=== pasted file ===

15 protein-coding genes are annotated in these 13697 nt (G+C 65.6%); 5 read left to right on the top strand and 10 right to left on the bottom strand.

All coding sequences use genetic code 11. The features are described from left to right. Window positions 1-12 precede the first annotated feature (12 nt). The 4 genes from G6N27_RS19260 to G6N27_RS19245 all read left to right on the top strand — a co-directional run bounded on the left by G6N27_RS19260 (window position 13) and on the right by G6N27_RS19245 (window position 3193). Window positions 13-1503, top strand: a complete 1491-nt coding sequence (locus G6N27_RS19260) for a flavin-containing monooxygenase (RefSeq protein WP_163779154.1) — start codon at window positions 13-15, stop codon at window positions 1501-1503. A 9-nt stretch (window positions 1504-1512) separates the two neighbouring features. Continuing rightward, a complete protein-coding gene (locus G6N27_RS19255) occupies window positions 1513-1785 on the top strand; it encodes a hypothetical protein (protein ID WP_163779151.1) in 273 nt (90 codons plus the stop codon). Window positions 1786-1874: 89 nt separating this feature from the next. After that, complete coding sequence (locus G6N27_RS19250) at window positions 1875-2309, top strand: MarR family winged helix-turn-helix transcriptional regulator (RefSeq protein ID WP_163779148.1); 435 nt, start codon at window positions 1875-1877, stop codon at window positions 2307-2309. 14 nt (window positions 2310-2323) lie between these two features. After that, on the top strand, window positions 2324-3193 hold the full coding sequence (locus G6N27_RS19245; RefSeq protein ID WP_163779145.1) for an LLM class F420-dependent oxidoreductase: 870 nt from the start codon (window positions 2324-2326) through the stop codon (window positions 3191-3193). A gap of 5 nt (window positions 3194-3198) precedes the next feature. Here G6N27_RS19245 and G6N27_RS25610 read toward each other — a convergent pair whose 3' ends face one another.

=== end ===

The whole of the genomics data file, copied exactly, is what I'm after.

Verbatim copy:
15 protein-coding genes are annotated in these 13697 nt (G+C 65.6%); 5 read left to right on the top strand and 10 right to left on the bottom strand.

All coding sequences use genetic code 11. The features are described from left to right. Window positions 1-12 precede the first annotated feature (12 nt). The 4 genes from G6N27_RS19260 to G6N27_RS19245 all read left to right on the top strand — a co-directional run bounded on the left by G6N27_RS19260 (window position 13) and on the right by G6N27_RS19245 (window position 3193). Window positions 13-1503, top strand: a complete 1491-nt coding sequence (locus G6N27_RS19260) for a flavin-containing monooxygenase (RefSeq protein WP_163779154.1) — start codon at window positions 13-15, stop codon at window positions 1501-1503. A 9-nt stretch (window positions 1504-1512) separates the two neighbouring features. Continuing rightward, a complete protein-coding gene (locus G6N27_RS19255) occupies window positions 1513-1785 on the top strand; it encodes a hypothetical protein (protein ID WP_163779151.1) in 273 nt (90 codons plus the stop codon). Window positions 1786-1874: 89 nt separating this feature from the next. After that, complete coding sequence (locus G6N27_RS19250) at window positions 1875-2309, top strand: MarR family winged helix-turn-helix transcriptional regulator (RefSeq protein ID WP_163779148.1); 435 nt, start codon at window positions 1875-1877, stop codon at window positions 2307-2309. 14 nt (window positions 2310-2323) lie between these two features. After that, on the top strand, window positions 2324-3193 hold the full coding sequence (locus G6N27_RS19245; RefSeq protein ID WP_163779145.1) for an LLM class F420-dependent oxidoreductase: 870 nt from the start codon (window positions 2324-2326) through the stop codon (window positions 3191-3193). A gap of 5 nt (window positions 3194-3198) precedes the next feature. Here G6N27_RS19245 and G6N27_RS25610 read toward each other — a convergent pair whose 3' ends face one another.